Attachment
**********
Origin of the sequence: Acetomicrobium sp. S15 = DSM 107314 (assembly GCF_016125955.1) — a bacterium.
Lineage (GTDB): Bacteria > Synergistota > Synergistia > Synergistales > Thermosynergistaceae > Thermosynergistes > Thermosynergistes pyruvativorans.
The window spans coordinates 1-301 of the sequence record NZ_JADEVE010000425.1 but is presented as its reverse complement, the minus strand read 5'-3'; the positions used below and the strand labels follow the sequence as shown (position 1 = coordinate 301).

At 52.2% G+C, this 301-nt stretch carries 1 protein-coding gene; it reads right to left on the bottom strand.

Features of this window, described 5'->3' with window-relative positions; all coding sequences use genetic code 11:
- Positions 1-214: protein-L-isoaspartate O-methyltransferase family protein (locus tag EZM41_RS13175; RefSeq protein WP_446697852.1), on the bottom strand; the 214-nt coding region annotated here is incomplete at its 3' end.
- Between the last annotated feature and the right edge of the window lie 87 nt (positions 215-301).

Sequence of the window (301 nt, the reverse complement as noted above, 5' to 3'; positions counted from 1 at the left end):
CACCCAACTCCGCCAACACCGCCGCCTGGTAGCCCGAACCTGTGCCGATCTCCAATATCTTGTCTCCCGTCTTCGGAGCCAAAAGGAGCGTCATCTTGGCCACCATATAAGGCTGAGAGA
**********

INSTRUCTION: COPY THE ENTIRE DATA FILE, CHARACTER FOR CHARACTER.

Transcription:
Origin of the sequence: Acetomicrobium sp. S15 = DSM 107314 (assembly GCF_016125955.1) — a bacterium.
Lineage (GTDB): Bacteria > Synergistota > Synergistia > Synergistales > Thermosynergistaceae > Thermosynergistes > Thermosynergistes pyruvativorans.
The window spans coordinates 1-301 of the sequence record NZ_JADEVE010000425.1 but is presented as its reverse complement, the minus strand read 5'-3'; the positions used below and the strand labels follow the sequence as shown (position 1 = coordinate 301).

At 52.2% G+C, this 301-nt stretch carries 1 protein-coding gene; it reads right to left on the bottom strand.

Features of this window, described 5'->3' with window-relative positions; all coding sequences use genetic code 11:
- Positions 1-214: protein-L-isoaspartate O-methyltransferase family protein (locus tag EZM41_RS13175; RefSeq protein WP_446697852.1), on the bottom strand; the 214-nt coding region annotated here is incomplete at its 3' end.
- Between the last annotated feature and the right edge of the window lie 87 nt (positions 215-301).

Sequence of the window (301 nt, the reverse complement as noted above, 5' to 3'; positions counted from 1 at the left end):
CACCCAACTCCGCCAACACCGCCGCCTGGTAGCCCGAACCTGTGCCGATCTCCAATATCTTGTCTCCCGTCTTCGGAGCCAAAAGGAGCGTCATCTTGGCCACCATATAAGGCTGAGAGA